It was a near miss and chance encounter that started The Arts Campus at Willits on its Path to Zero. But as the arts organization winds up construction on its new Contemporary Center for the Performing Arts, AKA The Contemporary, and gets ready to welcome audiences in summer 2021, the conversation is still far from over.
A few years ago, TACAW Executive Director Ryan Honey was skiing in Snowmass for a friend’s 50th birthday party. Coming out of a line on Hanging Valley Wall, he and another skier nearly ran into each other. They got to talking later in the lodge, first about the awesome powder conditions that spurred the near collision, then introduced themselves: Turns out the other skier was Dave Munk, a board member of both Holy Cross Energy and CORE. That fortuitous meeting got the conversation rolling on how to make TACAW’s future performing arts center — then in the early planning stages — as climate-friendly as possible.
At Munk’s urging, in 2019 TACAW applied for and received CORE’s biggest grant, then called The Randy Udall Energy (TRUE) Pioneer Grant, rebranded as the all-encompassing CORE Grant, which would pay for most of the cost of a 64-kilowatt solar array on the roof of the 10,000-square-foot building. Receiving the grant says Honey, “made it clear to us we wanted to go all-in on sustainability for our new building. Everyone at CORE is so passionate about the mission. They walk the walk; they’re true believers.”
And so, the conversation evolved between TACAW, CORE, and Holy Cross. Possibilities were explored to achieve net-zero greenhouse gas emissions, and everyone got excited. When the team planning the building said gas wouldn’t power it at all, “our input on that note was, no gas is great, but you have to do electric right,” says CORE Program Director Marty Treadway.
That led to, for example, a decision to use a more climate-friendly refrigerant than is typically used in the heat pump system. And an all-electric building powered by solar, Honey and Treadway both pointed out, holds the potential of storing energy in batteries, possibly for future community use.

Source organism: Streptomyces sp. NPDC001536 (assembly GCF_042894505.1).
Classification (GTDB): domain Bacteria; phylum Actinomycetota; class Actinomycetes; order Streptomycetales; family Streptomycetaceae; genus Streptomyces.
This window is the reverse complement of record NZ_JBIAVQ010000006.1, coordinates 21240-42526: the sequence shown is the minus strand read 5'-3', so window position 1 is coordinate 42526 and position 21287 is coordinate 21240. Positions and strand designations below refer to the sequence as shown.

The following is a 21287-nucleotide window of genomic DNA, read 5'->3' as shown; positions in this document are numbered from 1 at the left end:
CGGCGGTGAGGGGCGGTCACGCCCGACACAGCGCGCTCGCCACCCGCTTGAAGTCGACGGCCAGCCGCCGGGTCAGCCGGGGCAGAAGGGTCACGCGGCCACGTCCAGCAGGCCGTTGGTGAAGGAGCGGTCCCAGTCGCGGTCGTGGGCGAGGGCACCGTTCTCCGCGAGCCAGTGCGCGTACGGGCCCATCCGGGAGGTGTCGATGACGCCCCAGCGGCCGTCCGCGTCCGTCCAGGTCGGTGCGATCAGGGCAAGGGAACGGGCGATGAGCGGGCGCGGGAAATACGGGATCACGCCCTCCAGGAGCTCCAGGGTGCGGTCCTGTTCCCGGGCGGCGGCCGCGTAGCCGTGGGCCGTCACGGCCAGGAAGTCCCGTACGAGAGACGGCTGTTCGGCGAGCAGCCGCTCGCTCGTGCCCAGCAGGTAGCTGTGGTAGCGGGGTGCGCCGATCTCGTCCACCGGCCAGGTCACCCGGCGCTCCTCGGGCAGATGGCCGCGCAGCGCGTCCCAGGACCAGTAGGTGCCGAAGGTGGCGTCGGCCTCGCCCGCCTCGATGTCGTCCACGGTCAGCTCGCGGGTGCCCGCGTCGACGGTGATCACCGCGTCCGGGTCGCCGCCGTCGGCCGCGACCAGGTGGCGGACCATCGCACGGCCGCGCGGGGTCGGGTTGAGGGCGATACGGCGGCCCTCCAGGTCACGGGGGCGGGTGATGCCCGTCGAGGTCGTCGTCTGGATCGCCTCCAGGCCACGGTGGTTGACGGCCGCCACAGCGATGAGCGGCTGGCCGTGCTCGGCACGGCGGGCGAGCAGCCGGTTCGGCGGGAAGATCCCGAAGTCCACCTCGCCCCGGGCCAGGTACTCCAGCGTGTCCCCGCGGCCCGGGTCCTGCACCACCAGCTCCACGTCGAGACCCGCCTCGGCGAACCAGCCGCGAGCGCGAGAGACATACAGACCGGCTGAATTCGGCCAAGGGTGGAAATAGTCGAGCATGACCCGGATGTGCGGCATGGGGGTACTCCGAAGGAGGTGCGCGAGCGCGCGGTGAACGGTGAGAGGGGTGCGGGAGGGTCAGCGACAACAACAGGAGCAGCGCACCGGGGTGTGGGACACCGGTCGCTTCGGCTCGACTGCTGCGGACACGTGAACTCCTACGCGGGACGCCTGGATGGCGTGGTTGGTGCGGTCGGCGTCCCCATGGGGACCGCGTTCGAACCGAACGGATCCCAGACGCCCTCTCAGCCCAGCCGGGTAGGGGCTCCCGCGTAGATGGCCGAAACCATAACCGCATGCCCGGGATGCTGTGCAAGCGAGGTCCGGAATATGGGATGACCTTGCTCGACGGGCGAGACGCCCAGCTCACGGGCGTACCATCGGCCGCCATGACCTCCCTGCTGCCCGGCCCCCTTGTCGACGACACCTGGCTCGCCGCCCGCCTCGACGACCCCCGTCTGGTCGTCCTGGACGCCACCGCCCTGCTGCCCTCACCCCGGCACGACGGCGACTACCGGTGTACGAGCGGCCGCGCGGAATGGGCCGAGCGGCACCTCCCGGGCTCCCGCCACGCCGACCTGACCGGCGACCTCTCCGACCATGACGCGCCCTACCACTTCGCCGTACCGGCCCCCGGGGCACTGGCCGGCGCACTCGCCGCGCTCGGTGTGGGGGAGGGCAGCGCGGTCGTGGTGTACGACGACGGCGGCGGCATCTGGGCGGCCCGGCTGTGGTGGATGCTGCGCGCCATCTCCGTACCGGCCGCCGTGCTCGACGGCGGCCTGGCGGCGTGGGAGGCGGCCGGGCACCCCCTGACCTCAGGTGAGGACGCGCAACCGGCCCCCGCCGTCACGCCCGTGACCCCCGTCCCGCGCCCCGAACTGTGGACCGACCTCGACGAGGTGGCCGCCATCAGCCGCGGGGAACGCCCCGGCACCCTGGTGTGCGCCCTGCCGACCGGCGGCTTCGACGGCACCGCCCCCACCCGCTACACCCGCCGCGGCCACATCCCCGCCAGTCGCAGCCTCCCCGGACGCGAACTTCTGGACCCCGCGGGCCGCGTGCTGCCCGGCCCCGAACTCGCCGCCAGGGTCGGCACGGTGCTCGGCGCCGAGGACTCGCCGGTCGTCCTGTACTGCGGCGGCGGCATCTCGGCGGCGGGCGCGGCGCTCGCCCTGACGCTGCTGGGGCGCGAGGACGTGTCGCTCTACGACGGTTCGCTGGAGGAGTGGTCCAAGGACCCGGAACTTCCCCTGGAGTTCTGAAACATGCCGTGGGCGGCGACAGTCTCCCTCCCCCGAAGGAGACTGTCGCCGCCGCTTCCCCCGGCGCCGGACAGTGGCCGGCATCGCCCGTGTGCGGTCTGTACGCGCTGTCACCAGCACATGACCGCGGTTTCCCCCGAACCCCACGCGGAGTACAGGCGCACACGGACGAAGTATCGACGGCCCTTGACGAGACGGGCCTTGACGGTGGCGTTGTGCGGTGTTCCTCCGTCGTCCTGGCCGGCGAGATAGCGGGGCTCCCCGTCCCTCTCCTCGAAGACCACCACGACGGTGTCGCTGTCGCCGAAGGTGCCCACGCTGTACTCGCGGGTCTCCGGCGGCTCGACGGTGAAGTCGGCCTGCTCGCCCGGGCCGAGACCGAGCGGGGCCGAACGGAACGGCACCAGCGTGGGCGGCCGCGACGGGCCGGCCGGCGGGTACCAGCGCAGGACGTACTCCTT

“At a time when we’re talking about resiliency in communities and our buildings, the arts center as a community node could offer some resiliency in times of crisis,” says Treadway. “This is a unique opportunity to make a difference with a really valuable community space.”
For Holy Cross, a progressive utility that has committed to providing 100% renewable energy by 2030, the publicly accessible building could serve as an example to potential clients, a showcase of what’s possible.
Ryan Honey also doesn’t consider the conversation closed once the Contemporary opens this summer. For one, there’s planning for the rest of the arts campus — the building sits on just one-third of the parcel on which TACAW has a 99-year lease. Then there’s the Contemporary’s programming, and all the people — artists, audiences, chefs, presenters — who will be coming through. Communication about energy efficiency, beneficial electrification, and climate should be infused in all those areas.
“We see CORE as a real partner in trying to elevate the conversation on climate change with our new building,” says Honey.